#Slain high school basketball star remembered as ‘role model’ at funeral

#Slain high school basketball star remembered as ‘role model’ at funeral

Slain Bronx teen basketball star Brandon Hendricks — one of the dozens of victims in the city’s recent gun-violence epidemic — was remembered as a “role model” and a leader during his heartbreaking funeral service that drew about 100 friends, family and city dignitaries.

“Brandon was a coach’s dream. He listened. He looked you in the eye. He was responsible and dependable,” James Monroe High School varsity basketball coach Nigel Thompson told grievers of 17-year-old Hendricks, who graduated from the Bronx school just days before he was shot dead.

“He was respectful, humble and kind,” Thompson said as Hendricks’ teammates stood alongside the coach wearing matching red and white jerseys bearing the number “5,” the Jersey number of Hendricks, their team captain and starting point guard.

On the backs of the jerseys read the hashtag, “#livelike5.”

“Brandon is a role model. He is a kid who did everything right…He should be with us here today,” said Thompson, who added that Hendricks “loved his mother deeply.”

Ahead of the emotional service at the First Baptist Church in the Bronxville section of the borough, tearful grievers lined up to say their final goodbyes to the promising teen whose life was senselessly cut short in the early hours of June 28.

Hendricks, a Bronx native, laid dressed in white inside a mahogany casket flanked by large floral arrangements – one in the shape of a white heart with “son” spelled out in blue flowers and another in the shape of a basketball – at the front of the cavernous church.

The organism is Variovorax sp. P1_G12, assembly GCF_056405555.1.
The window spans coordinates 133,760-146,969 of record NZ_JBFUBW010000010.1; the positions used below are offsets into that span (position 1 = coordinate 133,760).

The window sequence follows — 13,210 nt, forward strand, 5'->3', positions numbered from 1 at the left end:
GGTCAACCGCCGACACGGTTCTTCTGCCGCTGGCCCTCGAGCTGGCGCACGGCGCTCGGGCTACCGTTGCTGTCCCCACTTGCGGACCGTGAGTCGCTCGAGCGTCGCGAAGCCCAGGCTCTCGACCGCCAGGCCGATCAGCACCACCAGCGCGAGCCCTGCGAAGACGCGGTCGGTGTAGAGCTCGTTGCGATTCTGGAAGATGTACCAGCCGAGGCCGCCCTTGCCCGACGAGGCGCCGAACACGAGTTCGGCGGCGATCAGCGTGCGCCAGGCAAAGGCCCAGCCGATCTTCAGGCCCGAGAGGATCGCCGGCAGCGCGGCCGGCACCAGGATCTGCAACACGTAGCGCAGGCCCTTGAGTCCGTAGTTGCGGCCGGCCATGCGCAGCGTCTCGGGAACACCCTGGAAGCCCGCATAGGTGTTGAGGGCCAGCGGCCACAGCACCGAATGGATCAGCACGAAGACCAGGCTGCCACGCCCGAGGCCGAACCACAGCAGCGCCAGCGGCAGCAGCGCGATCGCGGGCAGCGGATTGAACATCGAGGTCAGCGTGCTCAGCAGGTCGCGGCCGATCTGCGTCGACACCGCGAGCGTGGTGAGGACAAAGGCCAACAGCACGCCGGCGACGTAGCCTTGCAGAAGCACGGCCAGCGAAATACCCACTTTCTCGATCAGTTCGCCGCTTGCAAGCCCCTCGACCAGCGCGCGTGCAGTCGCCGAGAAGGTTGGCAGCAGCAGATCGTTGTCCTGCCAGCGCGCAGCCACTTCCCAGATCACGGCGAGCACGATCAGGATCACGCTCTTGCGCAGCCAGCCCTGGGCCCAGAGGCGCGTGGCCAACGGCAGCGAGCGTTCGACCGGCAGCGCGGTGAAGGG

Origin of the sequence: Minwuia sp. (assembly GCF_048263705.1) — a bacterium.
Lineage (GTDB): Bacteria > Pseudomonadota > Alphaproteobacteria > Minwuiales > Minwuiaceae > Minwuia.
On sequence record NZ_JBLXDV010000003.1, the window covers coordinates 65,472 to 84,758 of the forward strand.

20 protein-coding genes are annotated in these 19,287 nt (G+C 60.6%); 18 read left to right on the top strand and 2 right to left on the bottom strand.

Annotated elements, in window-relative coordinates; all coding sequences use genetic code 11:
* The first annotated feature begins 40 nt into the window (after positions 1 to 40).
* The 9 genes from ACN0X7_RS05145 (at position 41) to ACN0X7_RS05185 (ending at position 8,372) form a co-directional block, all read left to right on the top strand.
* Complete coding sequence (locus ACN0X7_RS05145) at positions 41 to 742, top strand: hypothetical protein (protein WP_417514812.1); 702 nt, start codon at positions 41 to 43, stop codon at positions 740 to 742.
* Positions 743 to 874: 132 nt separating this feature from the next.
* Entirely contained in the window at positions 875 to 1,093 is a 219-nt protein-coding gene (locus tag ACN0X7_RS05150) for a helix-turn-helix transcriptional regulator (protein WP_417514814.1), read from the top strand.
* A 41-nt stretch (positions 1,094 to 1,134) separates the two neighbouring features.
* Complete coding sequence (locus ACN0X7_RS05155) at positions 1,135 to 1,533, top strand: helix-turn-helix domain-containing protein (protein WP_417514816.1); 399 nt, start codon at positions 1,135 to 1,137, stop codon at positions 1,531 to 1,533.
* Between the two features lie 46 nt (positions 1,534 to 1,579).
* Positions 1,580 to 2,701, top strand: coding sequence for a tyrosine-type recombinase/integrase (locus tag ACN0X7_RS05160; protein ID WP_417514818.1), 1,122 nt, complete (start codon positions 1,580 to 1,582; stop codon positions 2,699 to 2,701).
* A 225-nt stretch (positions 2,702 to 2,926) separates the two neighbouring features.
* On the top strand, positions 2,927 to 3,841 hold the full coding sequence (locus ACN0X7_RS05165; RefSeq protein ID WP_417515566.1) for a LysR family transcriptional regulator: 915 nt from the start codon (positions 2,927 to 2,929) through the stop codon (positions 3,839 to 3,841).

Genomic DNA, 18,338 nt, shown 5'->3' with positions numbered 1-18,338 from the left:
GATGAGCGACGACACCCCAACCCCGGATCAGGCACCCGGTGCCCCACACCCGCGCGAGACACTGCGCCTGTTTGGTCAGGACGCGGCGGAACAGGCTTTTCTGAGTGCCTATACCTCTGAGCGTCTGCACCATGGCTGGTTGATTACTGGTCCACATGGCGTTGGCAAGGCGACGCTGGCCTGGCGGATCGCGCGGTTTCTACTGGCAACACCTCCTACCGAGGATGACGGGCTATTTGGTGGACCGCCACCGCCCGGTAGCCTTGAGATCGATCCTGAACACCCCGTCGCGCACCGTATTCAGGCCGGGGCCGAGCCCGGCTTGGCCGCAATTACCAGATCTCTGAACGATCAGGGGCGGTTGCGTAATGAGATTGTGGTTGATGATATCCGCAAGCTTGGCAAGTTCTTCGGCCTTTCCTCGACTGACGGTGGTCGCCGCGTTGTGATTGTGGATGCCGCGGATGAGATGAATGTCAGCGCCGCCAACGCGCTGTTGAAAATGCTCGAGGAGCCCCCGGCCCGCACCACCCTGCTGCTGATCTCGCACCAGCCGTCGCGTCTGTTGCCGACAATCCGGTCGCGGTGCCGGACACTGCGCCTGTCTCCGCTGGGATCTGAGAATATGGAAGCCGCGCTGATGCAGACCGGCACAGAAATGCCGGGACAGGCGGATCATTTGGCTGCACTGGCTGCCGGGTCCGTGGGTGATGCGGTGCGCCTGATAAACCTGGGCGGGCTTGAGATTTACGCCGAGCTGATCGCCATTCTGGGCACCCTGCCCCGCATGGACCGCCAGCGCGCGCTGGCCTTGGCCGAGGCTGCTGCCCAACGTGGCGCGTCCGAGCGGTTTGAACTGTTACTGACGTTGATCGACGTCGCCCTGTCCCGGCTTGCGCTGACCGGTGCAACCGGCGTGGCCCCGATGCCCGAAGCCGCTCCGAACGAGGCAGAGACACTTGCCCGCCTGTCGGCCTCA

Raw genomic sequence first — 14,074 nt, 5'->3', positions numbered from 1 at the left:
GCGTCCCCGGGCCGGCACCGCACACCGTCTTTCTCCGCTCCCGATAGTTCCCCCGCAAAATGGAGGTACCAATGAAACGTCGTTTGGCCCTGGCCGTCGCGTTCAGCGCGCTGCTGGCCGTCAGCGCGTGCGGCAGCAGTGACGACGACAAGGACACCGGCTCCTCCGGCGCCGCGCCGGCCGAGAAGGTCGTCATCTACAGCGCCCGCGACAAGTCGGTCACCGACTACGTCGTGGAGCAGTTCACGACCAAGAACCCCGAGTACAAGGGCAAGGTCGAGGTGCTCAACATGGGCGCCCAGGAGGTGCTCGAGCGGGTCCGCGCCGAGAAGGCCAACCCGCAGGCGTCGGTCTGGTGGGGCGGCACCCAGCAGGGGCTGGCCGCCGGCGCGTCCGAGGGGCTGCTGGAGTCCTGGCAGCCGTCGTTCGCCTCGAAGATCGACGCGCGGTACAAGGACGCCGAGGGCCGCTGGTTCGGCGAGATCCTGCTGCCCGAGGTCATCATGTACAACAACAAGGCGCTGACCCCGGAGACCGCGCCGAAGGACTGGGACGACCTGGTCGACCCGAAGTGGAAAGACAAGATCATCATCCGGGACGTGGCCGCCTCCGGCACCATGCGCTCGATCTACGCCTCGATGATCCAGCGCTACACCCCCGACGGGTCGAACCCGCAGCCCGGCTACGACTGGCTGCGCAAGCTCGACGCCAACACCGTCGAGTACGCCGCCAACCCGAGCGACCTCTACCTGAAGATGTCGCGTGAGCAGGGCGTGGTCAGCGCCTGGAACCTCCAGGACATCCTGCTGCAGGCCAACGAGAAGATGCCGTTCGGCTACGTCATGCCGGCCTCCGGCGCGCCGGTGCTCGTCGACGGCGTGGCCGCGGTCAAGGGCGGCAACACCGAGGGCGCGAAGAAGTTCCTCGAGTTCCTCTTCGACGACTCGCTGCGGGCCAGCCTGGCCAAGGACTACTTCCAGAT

A photo collage of the teen showing snaps of him as a child, an action-shot of him in his basketball uniform and an image of him in his high school graduation cap and gown stood near the casket.

Hendricks’ distraught mother, Eve Hendricks, leaned over her son’s body, touching him and weeping in a gut-wrenching scene.

Before Hendricks was eulogized by the Rev. Al Sharpton, the mother hugged and kissed her son, placed a white cloth over him and closed the casket, prompting mourners in the church to sob.

Hendricks was fatally struck by a stray bullet in the early hours of June 28 at a friend’s birthday cookout in the neighborhood of Morris Heights, making him one of the innocent bystanders to fall victim to the city’s surge in shootings.

Isaiah Campbell pauses after signing a basketball for his friend and former teammate Brandon Hendricks (inset) during the funeral.
Isaiah Campbell pauses after signing a basketball for his friend and former teammate Brandon Hendricks (inset) during the funeral.Getty Images; Courtesy of Hendricks family

Suspect Najhim Luke, 22, was charged with murdering the hoops prospect.

During the funeral service, Sharpton, who announced that he will create a scholarship fund in Hendricks’ name, told mourners that the teenager “was on his way to a bright life, but God used Brandon to challenge us.”

Hendricks “was cut down because we built and allowed an unsafe city,” he said.

“This was done by our brothers that should have been Brandon’s keeper not his killer,” said Sharpton, explaining that “the way to teach America that black lives matter is to make it matter to each other first.”

Sharpton spoke of the recent uptick in gun violence plaguing the Big Apple and the urgent need to get firearms off the streets.

“I don’t know anything more despicable than a 1-year-old child and a 17-year-old aspiring star losing their life senselessly and we don’t have anyway to justify,” Sharpton said in reference to Hendricks and little Davell Gardner, the tot fatally shot outside a Brooklyn park this week.

Hendricks, Sharpton said, “is in a better place.”

“He’s in a place now where stray bullets don’t fly,” Sharpton said. “He’s in a place now where he doesn’t have to worry about the wickedness of those that sit high and look low.”

“He’s in a safer place now,” said Sharpton. “He’s not in a community where we have to be afraid of the cops and robbers.”

City politicians including Rep. Eliot Engel, Councilman Andy King and Councilwoman Vanessa Gibson also spoke during the service.

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